7.      Plant Herbs
In case you were wondering what to do with the fertilizer, here’s your answer – plant your own herb garden. Herbs don’t take a lot of space. You can plant them in small pots and keep them inside the house, close to a sunny window. The big advantage? You will always have fresh herbs for your favorite dishes.  
Photo by Leonardo Iheme on Unsplash 8.      Decorate Your House With Plants
Potted plants are effective for indoor air cleaning. Not only that, they are also nice and they make your home more welcoming. Sure, it takes a bit of responsibility to take care of plants but it’s surely worth it.
9.      Get Window Treatments
The curtains and blinds are not just for keeping nosy neighbors away, they are also there to keep the heat and cool air outside. Despite keeping your windows closed, heat and cold air can still creep in. If you don’t have a big tree to protect your home from the sun during summer months, your home can feel like an oven. Upgrading your curtains and blinds is definitely a great way to maintain the temperature and make your home more environmentally-friendly. Using the AC all day every day is definitely not.
10. Be Smarter In The Kitchen
Many people use the oven to make toast because they think it’s not efficient to buy a toaster. However, the oven uses a significant amount of energy to heat up properly and, if you only plan to cook two slices of bread, it’s not at all efficient to use the oven. The toaster uses less energy and gets the job done faster. Speaking of the oven, check the oven door every time you bake or cook something to be sure the oven door is properly closed. Keeping the oven door open leads to a huge amount of heat loss.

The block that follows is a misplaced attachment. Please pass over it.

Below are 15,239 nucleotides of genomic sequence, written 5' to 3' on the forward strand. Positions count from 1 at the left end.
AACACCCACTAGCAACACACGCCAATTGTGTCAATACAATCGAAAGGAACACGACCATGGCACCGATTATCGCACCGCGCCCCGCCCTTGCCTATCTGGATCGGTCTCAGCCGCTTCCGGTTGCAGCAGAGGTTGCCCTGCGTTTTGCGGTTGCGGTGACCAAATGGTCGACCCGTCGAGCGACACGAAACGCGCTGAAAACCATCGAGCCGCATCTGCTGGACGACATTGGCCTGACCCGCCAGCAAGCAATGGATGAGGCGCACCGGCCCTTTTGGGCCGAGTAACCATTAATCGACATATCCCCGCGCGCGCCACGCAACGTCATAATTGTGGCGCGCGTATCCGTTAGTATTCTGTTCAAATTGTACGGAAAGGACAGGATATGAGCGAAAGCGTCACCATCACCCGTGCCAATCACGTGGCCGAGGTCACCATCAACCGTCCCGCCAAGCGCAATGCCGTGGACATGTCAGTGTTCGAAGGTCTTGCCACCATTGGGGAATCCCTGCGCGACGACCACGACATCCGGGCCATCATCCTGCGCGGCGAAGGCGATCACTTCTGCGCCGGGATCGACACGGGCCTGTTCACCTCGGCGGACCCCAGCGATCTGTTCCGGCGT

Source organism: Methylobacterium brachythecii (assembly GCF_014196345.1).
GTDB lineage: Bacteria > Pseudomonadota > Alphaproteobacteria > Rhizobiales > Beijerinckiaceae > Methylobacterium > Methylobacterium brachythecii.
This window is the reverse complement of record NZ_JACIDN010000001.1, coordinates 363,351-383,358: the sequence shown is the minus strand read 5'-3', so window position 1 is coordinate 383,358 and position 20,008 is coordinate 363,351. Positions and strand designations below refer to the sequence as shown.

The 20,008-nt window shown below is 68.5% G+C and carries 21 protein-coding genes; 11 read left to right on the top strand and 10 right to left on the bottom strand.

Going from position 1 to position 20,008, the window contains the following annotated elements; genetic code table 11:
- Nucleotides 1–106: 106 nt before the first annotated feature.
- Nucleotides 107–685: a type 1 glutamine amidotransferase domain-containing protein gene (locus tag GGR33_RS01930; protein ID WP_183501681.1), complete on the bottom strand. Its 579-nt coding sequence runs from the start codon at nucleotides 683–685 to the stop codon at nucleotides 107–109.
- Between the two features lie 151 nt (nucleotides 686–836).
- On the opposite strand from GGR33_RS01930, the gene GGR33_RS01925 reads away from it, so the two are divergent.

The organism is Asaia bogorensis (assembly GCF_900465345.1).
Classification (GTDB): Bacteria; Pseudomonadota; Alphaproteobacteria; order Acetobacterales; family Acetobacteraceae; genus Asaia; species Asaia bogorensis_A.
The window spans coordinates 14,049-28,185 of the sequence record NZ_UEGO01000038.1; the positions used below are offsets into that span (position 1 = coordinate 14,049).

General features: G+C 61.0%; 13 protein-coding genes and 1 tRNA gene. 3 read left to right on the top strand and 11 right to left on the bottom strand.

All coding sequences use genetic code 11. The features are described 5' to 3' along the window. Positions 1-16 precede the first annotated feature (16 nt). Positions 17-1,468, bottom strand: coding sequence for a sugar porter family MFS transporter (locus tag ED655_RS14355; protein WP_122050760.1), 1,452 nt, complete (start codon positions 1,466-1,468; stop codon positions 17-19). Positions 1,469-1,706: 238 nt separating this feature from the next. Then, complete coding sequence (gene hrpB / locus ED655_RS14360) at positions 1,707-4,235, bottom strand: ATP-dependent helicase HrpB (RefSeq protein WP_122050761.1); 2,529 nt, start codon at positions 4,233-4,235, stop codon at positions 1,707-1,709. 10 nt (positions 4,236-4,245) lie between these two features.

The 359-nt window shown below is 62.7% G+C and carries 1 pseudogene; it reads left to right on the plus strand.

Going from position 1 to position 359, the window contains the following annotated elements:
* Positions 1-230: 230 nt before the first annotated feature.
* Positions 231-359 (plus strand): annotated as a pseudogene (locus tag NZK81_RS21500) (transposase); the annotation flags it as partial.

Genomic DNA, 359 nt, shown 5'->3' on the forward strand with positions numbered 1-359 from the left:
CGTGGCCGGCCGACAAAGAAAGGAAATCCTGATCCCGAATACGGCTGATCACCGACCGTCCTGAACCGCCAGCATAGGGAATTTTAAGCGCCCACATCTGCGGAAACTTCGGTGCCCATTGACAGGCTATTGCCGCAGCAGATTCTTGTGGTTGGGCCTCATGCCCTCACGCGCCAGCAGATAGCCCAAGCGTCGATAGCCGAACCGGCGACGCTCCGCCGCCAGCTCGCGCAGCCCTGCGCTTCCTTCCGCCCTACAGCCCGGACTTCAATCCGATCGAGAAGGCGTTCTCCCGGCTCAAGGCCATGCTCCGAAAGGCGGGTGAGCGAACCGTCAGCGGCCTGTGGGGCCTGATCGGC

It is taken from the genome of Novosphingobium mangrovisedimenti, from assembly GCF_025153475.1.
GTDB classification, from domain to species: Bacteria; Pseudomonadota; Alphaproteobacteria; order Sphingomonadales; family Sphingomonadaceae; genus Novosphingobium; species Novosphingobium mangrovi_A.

If you’re a coffee lover, swap the pod coffee maker for a drip coffee maker. Pod coffee makers are not at all eco-friendly since you have to use pods. The plastic capsules end up piling up in landfills every year. With drip coffee makers, you just need ground coffee.

Lastly, make sure you minimize food waste by learning how to meal plan, meal prep, and store food properly.
11. Buy a Water Filter
Whether you opt for a whole-house, an under the sink, a faucet or a pitcher filter, your home will instantly become more eco-friendly if you stop buying plastic water bottles. A water filter saves time, money, and helps reduce the amount of single-use plastic that ends up in the landfills.
12. Use Homemade Natural Cleaning Products
Natural cleaning products are just as effective as the regular ones. But they don’t contain any harmful chemicals that are bad for the environment and your health. Granted, natural cleaning products are more expensive and not all people can afford them. Nevertheless, you can make your own cleaning products using items like vinegar, baking soda, and lemon juice.

Author bio: Kristen Chapple. Kristen is the editor and content creator at She is passionate about sustainability in style and interior décor with a soft spot for DIY projects.